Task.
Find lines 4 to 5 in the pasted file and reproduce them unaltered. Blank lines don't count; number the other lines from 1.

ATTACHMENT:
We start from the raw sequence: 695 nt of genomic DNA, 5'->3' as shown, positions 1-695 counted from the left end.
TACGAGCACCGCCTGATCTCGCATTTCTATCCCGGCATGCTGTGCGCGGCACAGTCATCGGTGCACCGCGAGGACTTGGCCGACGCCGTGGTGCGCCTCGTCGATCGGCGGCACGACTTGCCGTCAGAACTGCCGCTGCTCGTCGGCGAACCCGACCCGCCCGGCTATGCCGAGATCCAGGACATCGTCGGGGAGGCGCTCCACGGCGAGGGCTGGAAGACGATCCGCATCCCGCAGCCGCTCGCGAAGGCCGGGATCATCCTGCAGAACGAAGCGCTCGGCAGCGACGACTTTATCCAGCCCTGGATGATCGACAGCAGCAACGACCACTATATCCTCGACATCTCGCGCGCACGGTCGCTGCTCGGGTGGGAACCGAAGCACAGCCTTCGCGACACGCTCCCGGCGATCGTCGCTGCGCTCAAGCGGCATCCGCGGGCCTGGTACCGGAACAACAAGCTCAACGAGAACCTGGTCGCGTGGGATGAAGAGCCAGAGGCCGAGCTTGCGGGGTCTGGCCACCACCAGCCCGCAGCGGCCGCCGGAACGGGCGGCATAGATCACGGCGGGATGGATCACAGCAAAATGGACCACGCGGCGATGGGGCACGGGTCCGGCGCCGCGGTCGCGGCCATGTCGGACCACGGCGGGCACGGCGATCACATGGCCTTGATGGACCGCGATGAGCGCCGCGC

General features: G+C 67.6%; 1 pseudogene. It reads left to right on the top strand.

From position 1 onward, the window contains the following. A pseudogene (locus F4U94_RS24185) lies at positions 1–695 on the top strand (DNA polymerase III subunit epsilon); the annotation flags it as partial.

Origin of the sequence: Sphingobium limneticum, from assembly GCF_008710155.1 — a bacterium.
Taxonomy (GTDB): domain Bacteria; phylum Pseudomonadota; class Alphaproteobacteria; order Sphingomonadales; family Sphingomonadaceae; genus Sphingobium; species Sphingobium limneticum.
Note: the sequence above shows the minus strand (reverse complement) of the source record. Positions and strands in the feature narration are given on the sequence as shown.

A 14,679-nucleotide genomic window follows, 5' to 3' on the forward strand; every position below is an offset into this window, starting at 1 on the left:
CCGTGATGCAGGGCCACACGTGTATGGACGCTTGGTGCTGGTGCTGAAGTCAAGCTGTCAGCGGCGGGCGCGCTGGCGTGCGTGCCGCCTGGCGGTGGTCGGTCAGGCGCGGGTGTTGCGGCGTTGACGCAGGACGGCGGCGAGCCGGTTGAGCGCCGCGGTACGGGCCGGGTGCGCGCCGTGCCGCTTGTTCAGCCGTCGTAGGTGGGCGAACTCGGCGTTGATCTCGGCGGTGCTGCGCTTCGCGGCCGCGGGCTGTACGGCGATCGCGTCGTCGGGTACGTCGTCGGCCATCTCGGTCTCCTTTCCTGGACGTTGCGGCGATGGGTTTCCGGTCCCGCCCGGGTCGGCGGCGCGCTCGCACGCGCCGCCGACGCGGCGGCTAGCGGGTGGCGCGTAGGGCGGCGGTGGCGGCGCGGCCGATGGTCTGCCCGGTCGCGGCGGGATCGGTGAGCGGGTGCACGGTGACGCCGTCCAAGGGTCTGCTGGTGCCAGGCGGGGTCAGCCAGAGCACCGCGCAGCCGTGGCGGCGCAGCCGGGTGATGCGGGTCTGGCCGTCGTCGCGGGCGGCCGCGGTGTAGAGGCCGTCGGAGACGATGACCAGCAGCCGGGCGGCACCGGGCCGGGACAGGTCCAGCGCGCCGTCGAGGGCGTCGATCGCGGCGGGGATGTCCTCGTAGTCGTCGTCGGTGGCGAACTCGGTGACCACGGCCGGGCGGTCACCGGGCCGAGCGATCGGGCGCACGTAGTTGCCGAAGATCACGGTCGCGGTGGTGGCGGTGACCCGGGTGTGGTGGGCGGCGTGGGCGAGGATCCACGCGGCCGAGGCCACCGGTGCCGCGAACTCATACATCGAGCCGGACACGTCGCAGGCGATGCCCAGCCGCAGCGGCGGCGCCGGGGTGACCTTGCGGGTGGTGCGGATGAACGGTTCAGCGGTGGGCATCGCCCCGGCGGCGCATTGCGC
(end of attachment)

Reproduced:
From position 1 onward, the window contains the following. A pseudogene (locus F4U94_RS24185) lies at positions 1–695 on the top strand (DNA polymerase III subunit epsilon); the annotation flags it as partial.

Origin of the sequence: Sphingobium limneticum, from assembly GCF_008710155.1 — a bacterium.